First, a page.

Dec 18, 1967 - FCC engineer/inspector Frank T Roach begins an investigation with a visit to KRAB, where he collects the program log of Dec 9th, and confiscates the tape of the Bevel speech;
Jan 24, 1968 - After a meeting of the Jack Straw Board of Directors, the program is rescheduled with this description: The James Bevel Tape. This program is discussed at great length on page 2 of this guide. It is the complete version as confiscated by the local office of the FCC on December 17, 1967. KPFA. (R).
Listen now - Reverend James Bevel and the Movement Against Political Suspensions - KRAB Dec 9, 1967, Jan 24, 1968 (45:22)
A transcript of the speech by Reverend Bevel as broadcast on KRAB was prepared in 1970 for the hearing regarding the short term license renewal. Click here to read it*. Tip: (You can read along while listening to the audio)
After deliberation by the Jack Straw Memorial Foundation Board of Directors, the Bevel speech was rescheduled and rebroadcast on KRAB on Jan 24, 1968. See article by Lowell Richards in the Helix, above (click on program log). Lorenzo Milam introduced the program. Click here to read a transcript of his announcement*.
*Since an actual off-the-air recording of tyhe Bevel Tape as broadcast on KRAB is now available, the recently digitized Pacifica version has been retired.
Recording courtesy Will Estill and Mark Apland, and the originator of the program, KPFA and the Pacifica Radio Archives,
Here are shared a few documents relating to the actions of the FCC, between Dec 1967 and Mar 1968. Note: some names have been redacted.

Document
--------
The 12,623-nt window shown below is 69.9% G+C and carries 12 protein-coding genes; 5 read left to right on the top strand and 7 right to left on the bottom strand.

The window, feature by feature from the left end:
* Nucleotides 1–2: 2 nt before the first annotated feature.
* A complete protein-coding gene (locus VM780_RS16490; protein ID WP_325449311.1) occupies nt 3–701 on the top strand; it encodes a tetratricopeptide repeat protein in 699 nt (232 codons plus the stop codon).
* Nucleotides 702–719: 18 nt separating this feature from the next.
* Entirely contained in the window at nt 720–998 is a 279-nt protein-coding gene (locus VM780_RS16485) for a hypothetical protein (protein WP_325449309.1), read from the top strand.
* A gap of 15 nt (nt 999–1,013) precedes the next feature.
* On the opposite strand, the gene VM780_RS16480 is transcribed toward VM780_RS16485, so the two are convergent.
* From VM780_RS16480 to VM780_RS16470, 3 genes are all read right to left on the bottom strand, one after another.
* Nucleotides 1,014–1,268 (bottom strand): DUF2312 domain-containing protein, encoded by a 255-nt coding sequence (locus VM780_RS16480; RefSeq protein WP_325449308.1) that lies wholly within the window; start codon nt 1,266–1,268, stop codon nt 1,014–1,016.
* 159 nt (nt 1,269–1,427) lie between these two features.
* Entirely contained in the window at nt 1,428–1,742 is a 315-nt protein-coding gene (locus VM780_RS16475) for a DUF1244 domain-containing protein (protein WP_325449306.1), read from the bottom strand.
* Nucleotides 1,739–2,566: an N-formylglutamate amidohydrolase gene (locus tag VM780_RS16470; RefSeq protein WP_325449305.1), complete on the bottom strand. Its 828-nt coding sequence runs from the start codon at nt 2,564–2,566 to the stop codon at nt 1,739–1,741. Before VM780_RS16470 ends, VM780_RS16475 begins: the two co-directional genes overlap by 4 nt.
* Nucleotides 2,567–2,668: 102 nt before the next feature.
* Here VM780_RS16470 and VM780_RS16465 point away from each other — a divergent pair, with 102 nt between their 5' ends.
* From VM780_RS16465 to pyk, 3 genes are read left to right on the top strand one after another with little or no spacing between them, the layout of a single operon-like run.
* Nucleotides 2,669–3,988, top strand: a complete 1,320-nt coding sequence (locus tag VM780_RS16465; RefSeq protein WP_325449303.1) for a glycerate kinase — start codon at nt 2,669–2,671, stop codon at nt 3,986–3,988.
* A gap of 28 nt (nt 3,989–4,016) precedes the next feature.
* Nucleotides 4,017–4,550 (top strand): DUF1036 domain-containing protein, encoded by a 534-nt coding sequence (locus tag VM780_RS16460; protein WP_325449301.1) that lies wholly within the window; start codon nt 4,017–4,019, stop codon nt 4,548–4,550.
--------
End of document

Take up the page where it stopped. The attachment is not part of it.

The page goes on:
1. Dec 20, 1967 - Report ST-V-22
On Dec 18, 1967, 9 days after the broadcast of the speech, FCC Engineer Frank T Roach visits KRAB. This is the Investigative Case Report filed by RC Dietsch, Engineer in Charge of the local FCC office. Included also are various exhibits.
2. Jan 17, 1968
A KRAB listener who had heard the interview of FCC Commissioner Nicholas Johnson in Oct 1967, now writes to Commissioner Johnson about hearing the Bevel speech and the confiscation of the tape. Other KRAB listeners also write in support of KRAB.
3. Jan 14, 1968
Commissioner Johnson writes to Curtis Plummer, Chief of the Field Engineering Bureau, regarding Frank T Roach's inspection of KRAB on Dec 18.
4. Jan 24, 1968
Commissioner Johnson responds to the KRAB listener (#2 above).
5. Jan 26, 1968
Another Investigative Report from RC Dietsch, including the statement of Frank T Roach in response to the letter of Commissioner Johnson to Curtis Plummer,. Also here is CJ Skreen's and Vic Stredicke's writing in the Seattle Times about KRAB's rebroadcast of the Bevel tape on Jan 24, 1968.
6. Mar 14, 1968
Curtis Plummer writes to Commissioner Johnson about FCC's handling of complaints
7. Nov 9, 1964 - Background
History of FCC liaison with the Department of Justice
8. Jul 7, 1967 - Background
Memorandum "When not to call the FBI"
And the outcome?
Regarding the complaint in the summer of 1967 about Paul Sawyer's autobiography (see above), Dietsch had turned it over to the Department of Justice. The DOJ determined there was no cause for criminal action, and therefore dropped the case.
Regarding Reverend Bevel's speech, the Investigative Case Reports based on Roach's "investigation" and issued by Dietsch were sent to the FCC offices in Washington, DC, which took no further action with them. All the self righteous indignation and outrage of Roach and Dietsch, the accusations of indecency, obscenity, and sedition, came to nothing.
We are gradually working our way to the hearing of 1970, but keep in mind that KRAB and Jack Straw were never, in 22 years, cited, fined, or prosecuted for obscenity.
Documents 1 through 8 courtesy the Nicholas Johnson Papers, The University of Iowa Libraries, Iowa City, Iowa.
*Bevel and Milam transcripts courtesy the archives of the law firm of Haley, Bader and Potts, and the Jack Straw Foundation.
Recording courtesy the Pacifica Radio Archives, www.pacificaradioarchives.org
If you possess any souvenirs (program guides, tapes, or photos) or have a story about your experience with KRAB you are willing to share, please email email@example.com